Around 8,500 people turned out to watch a re-enactment of the Battle of Austerlitz (known in Czech as Slavkov) on Saturday. The event was held at Tvarožná, just outside Brno. Around 900 costumed participants and 60 horses were involved in the two-hour re-enactment of one of Napoleon Bonaparte’s greatest victories, when he defeated the forces of Austria and Russia on December 2, 1805. Organisers said next year’s event would be considerably bigger as it will be the 210th anniversary of what is also known as the Battle of Three Emperors.
The lights on a Christmas tree at a Christmas market on Prague’s Old Town Square were turned on for the first time this year on Saturday afternoon. The illuminations on the 26-metre pine tree were switched on by veteran actress Hana Maciuchová and Jakub Kohák, an entertainer and director of commercials. A tree at Prague Castle will be lit up on Sunday, the first of advent, by Ivana Zemanová, the wife of the president.
A new bill drafted by the Ministry of Health envisages a ban on smoking in restaurants in the Czech Republic. The legislation would bar smoking in places where food is prepared, which would mean most of the country’s pubs. It was this week sent to other ministries for review, the news site iDnes.cz reported. If it gains the necessary support, the law – which would also require bar operators to carry a non-alcoholic drink cheaper than beer – would come into effect the year after next. Several attempts to ban smoking in Czech hostelries have come nothing over the years.
Czech cyclist Roman Kreuziger has posted data from his biological passport on the internet in a bid to clear his name of suggestions that he may have taken performance-enhancing drugs. The International Cycling Union suspended the 28-year-old in August over what it describes as very serious anomalies in his records for 2011 and 2012, when he was with the Astana team. Kreuziger, who finished fifth in last year’s Tour de France but missed this year’s race, says his biological passport shows he did not breach any limits. The Czech Olympic Committee cleared him of breaking anti-doping regulations in September but the International Cycling Union is contesting that ruling at the Court of Arbitration for Sport.
An unprecedented 60 percent of the State Cinematography Fund’s annual budget to support feature Czech film production is set to go to one movie, the news site Respekt.cz reported. Some CZK 15 million from the state agency’s CZK 25 million budget has been allocated to a film about the black-and-white era actress Lída Baarová by director Filip Renč. Respekt wrote that the decision to award the support to the film was taken despite the fact it did poorly in an evaluation of all projects submitted. Mr. Renč last month received a high state honour from President Miloš Zeman, for whom he had made a campaign ad.
The Czech Republic’s state secretary for European affairs, Tomáš Prouza, has used Twitter to disparage UK Prime Minister David Cameron’s plans to cut immigration. Evidently angered by Mr. Cameron’s suggestion that immigrants could only receive benefits after four years in the UK, Mr. Prouza on Friday tweeted a picture of Czech airman who served in the RAF during WWII with the words “These Czechs ‘worked’ in the #UK for less than four years. No benefits for them?” By Saturday morning his comment and photo had been retweeted around 1,500 times.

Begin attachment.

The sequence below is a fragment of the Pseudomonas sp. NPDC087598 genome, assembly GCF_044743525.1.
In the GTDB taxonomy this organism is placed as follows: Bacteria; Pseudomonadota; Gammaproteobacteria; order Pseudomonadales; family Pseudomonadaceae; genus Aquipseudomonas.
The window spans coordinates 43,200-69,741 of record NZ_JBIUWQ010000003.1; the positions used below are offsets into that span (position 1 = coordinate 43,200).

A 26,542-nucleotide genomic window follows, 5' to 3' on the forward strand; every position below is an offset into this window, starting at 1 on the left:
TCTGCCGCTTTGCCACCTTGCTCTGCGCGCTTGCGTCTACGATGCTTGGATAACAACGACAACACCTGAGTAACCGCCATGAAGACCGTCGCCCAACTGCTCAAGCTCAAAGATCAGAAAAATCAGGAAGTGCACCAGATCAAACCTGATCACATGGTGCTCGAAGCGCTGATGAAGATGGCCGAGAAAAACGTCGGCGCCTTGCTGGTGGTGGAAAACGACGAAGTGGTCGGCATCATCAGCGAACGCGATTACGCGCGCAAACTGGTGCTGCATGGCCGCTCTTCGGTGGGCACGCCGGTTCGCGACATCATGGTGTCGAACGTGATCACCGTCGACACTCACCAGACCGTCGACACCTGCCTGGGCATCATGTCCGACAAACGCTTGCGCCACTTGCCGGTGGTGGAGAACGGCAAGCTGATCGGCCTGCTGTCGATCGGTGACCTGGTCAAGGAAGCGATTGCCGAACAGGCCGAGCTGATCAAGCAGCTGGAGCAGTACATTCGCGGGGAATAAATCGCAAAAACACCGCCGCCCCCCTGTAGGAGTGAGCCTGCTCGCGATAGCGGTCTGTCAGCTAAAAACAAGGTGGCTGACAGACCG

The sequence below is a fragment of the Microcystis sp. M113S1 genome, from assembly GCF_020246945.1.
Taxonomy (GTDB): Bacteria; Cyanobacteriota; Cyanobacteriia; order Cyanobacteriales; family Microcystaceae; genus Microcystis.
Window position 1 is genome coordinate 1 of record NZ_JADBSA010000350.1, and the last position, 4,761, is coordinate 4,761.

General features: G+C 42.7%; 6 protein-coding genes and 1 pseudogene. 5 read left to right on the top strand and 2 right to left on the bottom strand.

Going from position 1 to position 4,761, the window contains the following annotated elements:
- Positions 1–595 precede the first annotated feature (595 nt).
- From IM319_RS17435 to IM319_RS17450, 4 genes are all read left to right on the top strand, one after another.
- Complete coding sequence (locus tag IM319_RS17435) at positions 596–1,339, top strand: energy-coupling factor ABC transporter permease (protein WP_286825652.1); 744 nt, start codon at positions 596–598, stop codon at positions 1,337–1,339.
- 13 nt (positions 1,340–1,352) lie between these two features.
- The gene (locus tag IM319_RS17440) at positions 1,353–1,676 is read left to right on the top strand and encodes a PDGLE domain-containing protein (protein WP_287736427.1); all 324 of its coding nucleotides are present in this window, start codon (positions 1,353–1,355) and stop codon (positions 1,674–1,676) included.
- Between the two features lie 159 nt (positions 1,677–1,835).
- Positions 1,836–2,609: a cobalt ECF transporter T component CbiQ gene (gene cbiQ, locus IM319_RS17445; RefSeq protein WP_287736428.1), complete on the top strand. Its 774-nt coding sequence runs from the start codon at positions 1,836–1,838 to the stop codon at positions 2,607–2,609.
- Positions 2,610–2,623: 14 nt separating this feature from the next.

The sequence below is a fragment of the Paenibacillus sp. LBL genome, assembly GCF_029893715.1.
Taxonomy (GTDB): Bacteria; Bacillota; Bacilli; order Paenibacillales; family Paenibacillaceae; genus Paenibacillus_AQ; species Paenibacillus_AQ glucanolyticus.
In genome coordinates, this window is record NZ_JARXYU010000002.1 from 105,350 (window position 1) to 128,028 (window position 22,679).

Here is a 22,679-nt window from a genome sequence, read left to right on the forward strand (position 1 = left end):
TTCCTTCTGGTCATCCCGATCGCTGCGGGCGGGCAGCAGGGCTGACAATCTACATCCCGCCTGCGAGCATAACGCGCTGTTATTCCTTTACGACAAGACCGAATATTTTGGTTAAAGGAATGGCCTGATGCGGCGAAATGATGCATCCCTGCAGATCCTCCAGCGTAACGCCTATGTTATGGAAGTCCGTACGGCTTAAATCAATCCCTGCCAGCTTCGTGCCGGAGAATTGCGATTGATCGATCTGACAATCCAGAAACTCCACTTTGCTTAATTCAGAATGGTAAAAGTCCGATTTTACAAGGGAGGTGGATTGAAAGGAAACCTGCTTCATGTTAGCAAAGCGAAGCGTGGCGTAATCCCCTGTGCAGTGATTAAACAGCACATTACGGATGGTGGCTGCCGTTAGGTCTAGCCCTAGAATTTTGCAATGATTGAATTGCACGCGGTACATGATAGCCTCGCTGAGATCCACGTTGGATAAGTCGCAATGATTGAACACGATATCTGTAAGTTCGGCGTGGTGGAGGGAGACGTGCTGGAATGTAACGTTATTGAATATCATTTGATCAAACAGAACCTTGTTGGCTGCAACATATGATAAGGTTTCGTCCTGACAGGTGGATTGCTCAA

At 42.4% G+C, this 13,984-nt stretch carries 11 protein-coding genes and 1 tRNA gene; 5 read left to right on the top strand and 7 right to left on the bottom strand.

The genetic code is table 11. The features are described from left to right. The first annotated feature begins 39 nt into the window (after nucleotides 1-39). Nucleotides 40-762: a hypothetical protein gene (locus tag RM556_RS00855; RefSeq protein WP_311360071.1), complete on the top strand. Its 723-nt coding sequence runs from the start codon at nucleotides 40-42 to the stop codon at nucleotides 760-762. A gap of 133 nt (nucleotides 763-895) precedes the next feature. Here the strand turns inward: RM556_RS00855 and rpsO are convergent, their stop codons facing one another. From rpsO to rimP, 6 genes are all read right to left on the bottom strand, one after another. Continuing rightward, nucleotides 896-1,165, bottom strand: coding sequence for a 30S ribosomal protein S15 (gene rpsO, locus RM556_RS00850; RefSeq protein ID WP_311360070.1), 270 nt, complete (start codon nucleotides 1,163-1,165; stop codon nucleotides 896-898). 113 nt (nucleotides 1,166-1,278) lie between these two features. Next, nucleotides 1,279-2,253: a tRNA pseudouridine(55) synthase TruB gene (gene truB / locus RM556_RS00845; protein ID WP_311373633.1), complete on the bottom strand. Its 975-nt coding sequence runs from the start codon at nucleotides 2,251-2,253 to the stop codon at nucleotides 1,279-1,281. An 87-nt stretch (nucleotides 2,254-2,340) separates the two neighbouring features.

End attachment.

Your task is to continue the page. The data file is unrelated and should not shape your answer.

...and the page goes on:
A close aide to President Miloš Zeman says the head of state is not indifferent to a steep fall in his public trust ratings. Speaking to Czech Television, the head of the Office of the President’s Foreign Affairs Department, Hynek Kmoníček, said Mr. Zeman would have to think about his communication strategy in order to explain his aims more clearly. A poll released last week suggested that trust in the president had fallen by a record 21 percent in one month following comments he made on China and Russia and an expletive-dotted live radio interview. Mr. Kmoníček said his boss’s “strong statements” occasionally overshadowed other important parts of his agenda that also merited attention.
Prague City Hall will not seek arbitration over the city’s controversial Opencard project, Mayor Adriana Krnáčová said. City Hall officials were planning to take the owner of the Opencard application, the firm EMS, to arbitration over the city’s alleged debt to the company. However, they will now wait for a court ruling in the case, Ms Krnáčová said. Since its introduction in 2006, the Opencard project, originally conceived as a smart multipurpose card, has cost the city some 1.2 billion crowns, and now serves as a public transport pass in the city. Five former City Hall employees have been sentenced on corruption charges in relation with the project.
A bridge on the D1 motorway in Ostrava is only safe for cars, vans and other vehicles of up to 3.6 tonne, a spokesman for the Czech Roads and Motorways Directory said, quoting the results of a mathematical analysis of the structure’s capacity. The bridge was built in 2010; however, after structural problems appeared on two bridges on the motorway several months ago, the directorate imposed a speed limit and prohibited trucks from entering the bridge.
The Czech Union of Allotment and Leisure Gardeners would like more young people to join their ranks in order to stop the steady decline in their numbers, the head of the union, Jan Hinterholzinger, said. The organization now has some 150,000 members, down from around 250,000 in the year 2000. Their numbers were even higher during communism when allotment gardening was one of the most popular pastimes. The average age of the union’s members is now between 60 and 70. The gardeners’ union would also like Parliament to pass legislation that would recognize gardening as a publicly beneficial activity, a status gardeners enjoy in several other EU countries.
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